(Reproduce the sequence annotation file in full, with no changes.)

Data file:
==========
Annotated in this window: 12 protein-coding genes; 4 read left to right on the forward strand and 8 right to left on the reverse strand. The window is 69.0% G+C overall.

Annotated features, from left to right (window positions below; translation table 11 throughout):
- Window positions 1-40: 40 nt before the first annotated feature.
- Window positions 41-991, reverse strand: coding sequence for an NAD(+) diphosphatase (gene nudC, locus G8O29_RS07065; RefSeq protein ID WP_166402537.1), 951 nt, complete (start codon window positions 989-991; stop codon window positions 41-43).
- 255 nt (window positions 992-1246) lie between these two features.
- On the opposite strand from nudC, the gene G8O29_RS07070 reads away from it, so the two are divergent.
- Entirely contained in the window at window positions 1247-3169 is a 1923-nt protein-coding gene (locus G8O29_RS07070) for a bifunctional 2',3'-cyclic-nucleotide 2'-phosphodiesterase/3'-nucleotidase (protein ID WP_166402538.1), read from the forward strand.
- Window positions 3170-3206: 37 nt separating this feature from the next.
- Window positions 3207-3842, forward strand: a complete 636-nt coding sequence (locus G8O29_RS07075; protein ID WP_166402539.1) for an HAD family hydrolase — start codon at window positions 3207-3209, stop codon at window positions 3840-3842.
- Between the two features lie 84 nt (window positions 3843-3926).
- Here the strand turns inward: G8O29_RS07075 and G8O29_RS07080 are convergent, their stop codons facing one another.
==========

Annotated in this window: 12 protein-coding genes; 4 read left to right on the forward strand and 8 right to left on the reverse strand. The window is 69.0% G+C overall.

Annotated features, from left to right (window positions below; translation table 11 throughout):
- Window positions 1-40: 40 nt before the first annotated feature.
- Window positions 41-991, reverse strand: coding sequence for an NAD(+) diphosphatase (gene nudC, locus G8O29_RS07065; RefSeq protein ID WP_166402537.1), 951 nt, complete (start codon window positions 989-991; stop codon window positions 41-43).
- 255 nt (window positions 992-1246) lie between these two features.
- On the opposite strand from nudC, the gene G8O29_RS07070 reads away from it, so the two are divergent.
- Entirely contained in the window at window positions 1247-3169 is a 1923-nt protein-coding gene (locus G8O29_RS07070) for a bifunctional 2',3'-cyclic-nucleotide 2'-phosphodiesterase/3'-nucleotidase (protein ID WP_166402538.1), read from the forward strand.
- Window positions 3170-3206: 37 nt separating this feature from the next.
- Window positions 3207-3842, forward strand: a complete 636-nt coding sequence (locus G8O29_RS07075; protein ID WP_166402539.1) for an HAD family hydrolase — start codon at window positions 3207-3209, stop codon at window positions 3840-3842.
- Between the two features lie 84 nt (window positions 3843-3926).
- Here the strand turns inward: G8O29_RS07075 and G8O29_RS07080 are convergent, their stop codons facing one another.